We recently had the opportunity to sit down with pop artist Daisy Guttridge to discuss her recent single, “i found u,” upcoming single “Skin,” and her journey as an artist. Check out our conversation below, and be sure to catch Daisy on her first-ever North American tour.
How did you first get started as a musician?
Living and growing up in the UK, I was always into singing. Driving with my mum, we listened to The Carpenters and as an eight-year-old, my vocabulary came from a Karen Carpenter song. I was working in plays and taught myself how to play the guitar. At 17, I came to LA for some try-out sessions and that led to a publishing deal and an opportunity to move there. And I haven’t looked back.
Who are your influences as an artist?
The Carpenters were my first influence. Around age 15 or 16, I went to an Ellie Goulding concert with my friends, and I liked every single song. I found our voices were very similar—an individual tone—which was inspiring. I also take inspiration from The Weeknd and other non-traditional pop artists. I like those who work on redesigning what pop music should sound like and includes different elements.
How did you make creative choices when it came to video production on “i found u” and “Skin”?
I edited the video for ‘i found u’ myself. I wanted it not to be a video, but as a shorter song to be an intro to me. As in, you found me. We played it acoustically in the studio and I made the cover art too.
“Skin” was a set artistic decision. We wanted to bring a playful vibe to this video and were inspired by Italian fashion. We made the video at the same time as the song, and it was really fun to make my first proper music video. Teasers are coming soon!
What was the process writing and editing “i found u”? What was your source of inspiration?
In this song, I wanted to capture youthful energy and the feeling of falling in love for the first time while having fun. I wanted to explore what that means when you are young and what it means to find your person without overthinking it—the beauty and the fear of that. That sets the tone for the entire EP that I’m working on—the highs. Basically, I want to evoke the feeling of enjoying the highs when they happen.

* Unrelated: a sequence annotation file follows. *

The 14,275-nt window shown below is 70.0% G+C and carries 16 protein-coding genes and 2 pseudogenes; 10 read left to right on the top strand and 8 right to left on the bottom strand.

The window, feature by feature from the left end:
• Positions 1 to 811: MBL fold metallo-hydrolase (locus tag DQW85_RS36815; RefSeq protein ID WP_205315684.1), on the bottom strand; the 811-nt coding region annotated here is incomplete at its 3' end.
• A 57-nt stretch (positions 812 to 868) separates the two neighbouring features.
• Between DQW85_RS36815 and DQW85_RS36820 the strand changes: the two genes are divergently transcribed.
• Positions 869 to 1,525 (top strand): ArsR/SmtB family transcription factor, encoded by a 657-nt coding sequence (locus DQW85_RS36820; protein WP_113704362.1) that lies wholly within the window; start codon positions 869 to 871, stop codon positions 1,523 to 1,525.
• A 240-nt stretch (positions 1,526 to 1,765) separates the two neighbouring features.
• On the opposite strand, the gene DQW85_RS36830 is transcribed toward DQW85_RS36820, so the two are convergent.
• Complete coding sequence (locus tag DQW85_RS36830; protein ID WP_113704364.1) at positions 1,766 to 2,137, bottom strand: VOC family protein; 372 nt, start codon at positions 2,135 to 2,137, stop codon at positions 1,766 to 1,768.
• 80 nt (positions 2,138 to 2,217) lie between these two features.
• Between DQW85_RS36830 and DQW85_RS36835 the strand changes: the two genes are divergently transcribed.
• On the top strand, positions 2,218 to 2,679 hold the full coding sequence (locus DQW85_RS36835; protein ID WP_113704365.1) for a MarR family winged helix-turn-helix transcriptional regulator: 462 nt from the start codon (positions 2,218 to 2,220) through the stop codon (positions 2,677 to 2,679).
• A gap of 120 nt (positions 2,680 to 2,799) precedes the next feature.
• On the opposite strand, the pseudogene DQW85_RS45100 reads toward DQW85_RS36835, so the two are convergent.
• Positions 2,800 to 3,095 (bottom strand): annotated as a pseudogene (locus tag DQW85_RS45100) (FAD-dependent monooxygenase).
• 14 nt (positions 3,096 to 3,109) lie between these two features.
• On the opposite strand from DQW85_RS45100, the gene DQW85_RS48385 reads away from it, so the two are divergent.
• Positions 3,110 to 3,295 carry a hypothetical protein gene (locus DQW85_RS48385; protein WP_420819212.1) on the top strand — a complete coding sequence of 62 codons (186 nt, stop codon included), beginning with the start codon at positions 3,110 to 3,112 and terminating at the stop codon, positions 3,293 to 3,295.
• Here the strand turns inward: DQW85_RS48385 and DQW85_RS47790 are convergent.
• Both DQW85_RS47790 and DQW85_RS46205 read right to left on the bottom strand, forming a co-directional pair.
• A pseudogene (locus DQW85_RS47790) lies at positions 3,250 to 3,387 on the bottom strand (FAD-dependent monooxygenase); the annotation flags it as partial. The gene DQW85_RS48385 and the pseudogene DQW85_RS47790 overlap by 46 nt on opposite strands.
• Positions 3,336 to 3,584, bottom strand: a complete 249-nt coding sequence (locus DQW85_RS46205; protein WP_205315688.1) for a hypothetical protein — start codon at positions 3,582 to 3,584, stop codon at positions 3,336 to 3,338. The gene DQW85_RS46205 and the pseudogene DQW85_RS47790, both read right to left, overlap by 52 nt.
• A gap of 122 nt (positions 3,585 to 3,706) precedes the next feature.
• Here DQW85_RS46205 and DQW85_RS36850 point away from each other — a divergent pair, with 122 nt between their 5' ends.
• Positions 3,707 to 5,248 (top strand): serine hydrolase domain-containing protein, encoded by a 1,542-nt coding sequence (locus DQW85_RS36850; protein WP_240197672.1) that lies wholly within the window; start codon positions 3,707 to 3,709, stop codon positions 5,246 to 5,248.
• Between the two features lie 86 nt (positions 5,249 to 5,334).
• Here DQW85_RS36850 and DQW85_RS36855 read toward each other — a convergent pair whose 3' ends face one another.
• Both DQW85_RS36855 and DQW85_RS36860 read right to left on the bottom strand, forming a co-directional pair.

What was the inspiration for “Skin”?
“Skin” is a continuation of the ideas of youthful energy and falling in love. It’s a love song. Marc E. Bassy was a fan for a long time and fell in love with the track and jumped onto the track. He has an R&B, soulful tone to his voice so it’s great to combine that with the pop elements.
You talk about redefining pop. What does that mean for you as an artist?
I love BBC Radio 1 Live Lounge performances because you hear everything from an artist in a particular genre and then they cover something in a totally different way, and it shocks you. I think you shouldn’t be pigeon-holed as an artist. A pop artist can be anything and should be able to be themselves. I’m part of the LGBTQ community and a woman. Those are what I am, but not what I want to be labeled. I want to leave labels behind. Anyone can make pop music. When I was growing up there wasn’t a major pop artist who was gay, especially a woman. I want to be who I wanted to see when I was young, but also not be defined by that. Furthermore, I believe pop music can be universal. I refrain from using he/she pronouns in my songs because I want the music to be relatable to everyone.
What can we look forward to from you this year?
“Skin” is coming out on February 25th and we expect the EP to come out later this year. I’m on tour right now—ten shows out of 48—as the opener for Hippie Sabotage. On the tour I am performing all new music and it’s amazing to have a test audience live and see their reactions, including singing along. I think that’s a testament to the music—that in a minute, everyone’s singing it back to me. With “Skin,” there’s a chant at the end, which allows me to interact directly with the audience.
Do you have any advice for young artists?
It’s a difficult time for artists. There’s pressure to put out content constantly across the board. You have to realize quantity is not quality. Be patient with yourself and don’t rush the process. Be sure you’re making the kind of music you like. If you connect to it and enjoy it, then that will come through and other people will connect with it too.
What’s it been like creating during the pandemic?
The COVID-19 lockdown meant that I was working all the time and as a result, I produced some of the best music I’ve ever made. I was able to create more music, more visuals, and more collaborations.
What do you think is the importance of music and art in the pandemic?
No one knows how to go back to where we were; normal is gone. Art is helpful because people need to be cheered up and motivated. The fact that we can go out and do shows again brings hope. Everyone’s ready to feel good at a time when everyone is telling people how bad everything is. This moment has proven the importance of art—when hope is gone you realize how important art is.